Table 3:Fitted Normal Distribution for Reading Scores

Goodness-of-Fit Tests for Normal Distribution

  • Chi-squared Test
  • Degrees of Freedom (DF): 4
  • Statistic: 3.4895
  • p-value (Pr> χ^2): 0.4795

The p-value (0.4795) is greater than the significance level (5%), suggesting that student reading scores follow a normal distribution with a mean of 47.8 and a standard deviation of 8.8.

Part 4: Independent Sample t-Test

Comparison of Scores by Subject and Gender

SubjectsMethodVariancesDFt ValuePr > |t|
ReadPooledEqual530.040.9650
SatterthwaiteUnequal52.4140.050.9636
writePooledEqual53-1.850.0693
SatterthwaiteUnequal45.648-1.830.0731
mathPooledEqual530.090.9325
SatterthwaiteUnequal52.2720.090.9301
sciencePooledEqual530.820.4172
SatterthwaiteUnequal48.0040.820.4164
socstPooledEqual53-1.340.1868
SatterthwaiteUnequal50.542-1.360.1787

Table 4:Comparison of Scores by Subject and Gender (Pooled and Satterthwaite Variance)

Null Hypotheses:

  • There is no difference between the mean scores of (read, write, math, science, socst) for males and females.

Alternative Hypotheses:

  • There is a difference between the mean scores of (read, write, math, science, socst) for males and females.

For each subject (read, write, math, science, socst), two types of t-tests were conducted: Pooled (Equal Variance) and Satterthwaite (Unequal Variance).

The p-value for all t-tests conducted is greater than the significance level (0.05), indicating that there is no significant difference between the mean scores across genders.

Part 5: Test for Equality of Means

Comparison of Sciences and Mathematics Scores of Females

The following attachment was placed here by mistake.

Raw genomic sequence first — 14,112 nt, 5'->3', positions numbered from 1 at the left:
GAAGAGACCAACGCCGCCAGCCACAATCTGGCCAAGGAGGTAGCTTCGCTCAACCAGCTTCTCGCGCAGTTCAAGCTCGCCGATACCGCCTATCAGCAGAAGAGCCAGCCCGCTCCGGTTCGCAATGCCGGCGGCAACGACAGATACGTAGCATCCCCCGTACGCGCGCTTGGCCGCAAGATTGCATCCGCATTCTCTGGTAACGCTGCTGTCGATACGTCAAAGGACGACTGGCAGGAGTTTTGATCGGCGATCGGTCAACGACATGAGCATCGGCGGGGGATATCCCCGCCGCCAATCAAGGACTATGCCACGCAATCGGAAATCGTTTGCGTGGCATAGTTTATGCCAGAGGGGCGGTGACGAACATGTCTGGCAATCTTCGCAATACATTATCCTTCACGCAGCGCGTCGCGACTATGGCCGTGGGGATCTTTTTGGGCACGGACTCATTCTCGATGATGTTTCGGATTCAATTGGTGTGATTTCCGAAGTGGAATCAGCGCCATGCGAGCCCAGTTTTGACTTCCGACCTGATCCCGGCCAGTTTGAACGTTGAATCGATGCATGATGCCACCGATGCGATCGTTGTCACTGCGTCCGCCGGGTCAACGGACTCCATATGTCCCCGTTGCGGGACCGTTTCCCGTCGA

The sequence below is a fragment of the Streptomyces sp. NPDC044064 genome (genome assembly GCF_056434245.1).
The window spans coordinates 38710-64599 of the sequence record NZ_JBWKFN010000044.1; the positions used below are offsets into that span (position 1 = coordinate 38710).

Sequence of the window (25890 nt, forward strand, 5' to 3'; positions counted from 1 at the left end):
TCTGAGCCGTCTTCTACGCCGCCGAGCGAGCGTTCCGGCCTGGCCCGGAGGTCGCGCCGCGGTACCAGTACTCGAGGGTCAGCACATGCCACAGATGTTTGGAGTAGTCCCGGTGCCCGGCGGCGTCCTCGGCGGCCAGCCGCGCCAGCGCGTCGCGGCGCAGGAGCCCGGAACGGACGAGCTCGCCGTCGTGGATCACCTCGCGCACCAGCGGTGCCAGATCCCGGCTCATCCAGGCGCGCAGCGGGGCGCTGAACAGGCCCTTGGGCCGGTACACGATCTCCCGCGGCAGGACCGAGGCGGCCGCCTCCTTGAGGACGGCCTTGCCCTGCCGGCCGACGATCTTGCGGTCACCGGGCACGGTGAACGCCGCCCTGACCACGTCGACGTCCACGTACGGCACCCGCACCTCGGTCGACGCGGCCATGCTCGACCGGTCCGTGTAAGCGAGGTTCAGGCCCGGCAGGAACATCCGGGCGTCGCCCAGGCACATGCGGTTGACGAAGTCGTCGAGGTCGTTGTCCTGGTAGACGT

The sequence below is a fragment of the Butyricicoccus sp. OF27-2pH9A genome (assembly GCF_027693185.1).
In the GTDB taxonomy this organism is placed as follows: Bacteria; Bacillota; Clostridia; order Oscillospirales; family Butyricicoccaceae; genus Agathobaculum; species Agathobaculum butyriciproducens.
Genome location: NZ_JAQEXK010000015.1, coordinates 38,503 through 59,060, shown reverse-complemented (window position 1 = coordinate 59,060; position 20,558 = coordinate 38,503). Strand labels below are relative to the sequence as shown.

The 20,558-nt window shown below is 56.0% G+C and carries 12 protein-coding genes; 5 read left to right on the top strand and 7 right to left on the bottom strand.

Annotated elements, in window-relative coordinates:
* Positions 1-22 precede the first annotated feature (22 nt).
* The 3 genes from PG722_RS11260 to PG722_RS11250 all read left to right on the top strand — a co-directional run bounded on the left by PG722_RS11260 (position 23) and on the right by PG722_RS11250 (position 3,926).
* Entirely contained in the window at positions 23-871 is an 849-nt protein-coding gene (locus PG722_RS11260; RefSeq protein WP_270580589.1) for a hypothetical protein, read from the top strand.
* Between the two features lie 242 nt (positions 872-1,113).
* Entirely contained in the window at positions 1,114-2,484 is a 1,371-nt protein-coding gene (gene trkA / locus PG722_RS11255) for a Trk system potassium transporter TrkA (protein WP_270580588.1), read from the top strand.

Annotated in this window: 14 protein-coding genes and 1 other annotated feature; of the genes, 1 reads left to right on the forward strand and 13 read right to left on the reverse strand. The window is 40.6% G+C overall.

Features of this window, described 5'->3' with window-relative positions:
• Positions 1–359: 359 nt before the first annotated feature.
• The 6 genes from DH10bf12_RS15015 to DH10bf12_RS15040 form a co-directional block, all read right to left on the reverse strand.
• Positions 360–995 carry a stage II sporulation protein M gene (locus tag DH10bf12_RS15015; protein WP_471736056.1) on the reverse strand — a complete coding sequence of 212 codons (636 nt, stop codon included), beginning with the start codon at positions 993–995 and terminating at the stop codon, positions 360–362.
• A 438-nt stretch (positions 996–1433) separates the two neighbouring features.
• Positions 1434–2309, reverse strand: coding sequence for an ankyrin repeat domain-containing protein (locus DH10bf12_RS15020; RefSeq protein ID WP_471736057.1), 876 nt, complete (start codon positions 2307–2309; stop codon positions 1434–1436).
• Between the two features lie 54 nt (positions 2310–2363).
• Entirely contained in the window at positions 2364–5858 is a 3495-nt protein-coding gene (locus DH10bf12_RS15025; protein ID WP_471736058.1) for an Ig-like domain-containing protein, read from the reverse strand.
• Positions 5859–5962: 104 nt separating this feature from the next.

MethodVariancesDFt ValuePr > |t|
PooledEqual440.970.3390
SatterthwaiteUnequal42.0210.970.3393

Table 5: Comparison of Sciences and Mathematics Scores of Females (Pooled and Satterthwaite Variance)

Sciences and Mathematics Scores of Females

  • Pooled (Equal Variance)
  • Degrees of Freedom (DF): 44
  • t Value: 0.97
  • p-value (Pr> |t|): 0.3390
  • Satterthwaite (Unequal Variance)
  • Degrees of Freedom (DF): 42.021
  • t Value: 0.97
  • p-value (Pr> |t|): 0.3393

The p-values (0.3390 and 0.3393) are both greater than the significance level (0.05), indicating that there is no significant difference between the population mean of mathematics and science scores among females.

Writing and Social Sciences Scores of Females

  • Pooled (Equal Variance)
  • Degrees of Freedom (DF): 44
  • t Value: 0.11
  • p-value (Pr> |t|): 0.9129
  • Satterthwaite (Unequal Variance)
  • Degrees of Freedom (DF): 43.84
  • t Value: 0.11
  • p-value (Pr> |t|): 0.9129

The p-values (0.9129 for both tests) are greater than the significance level (0.05), indicating no significant difference between the population mean of writing and social science scores among females.

In conclusion, the analysis shows that there are no significant differences in midterm grades based on race or gender. Additionally, the scores follow a normal distribution, and there are no significant differences in mean scores across subjects and genders.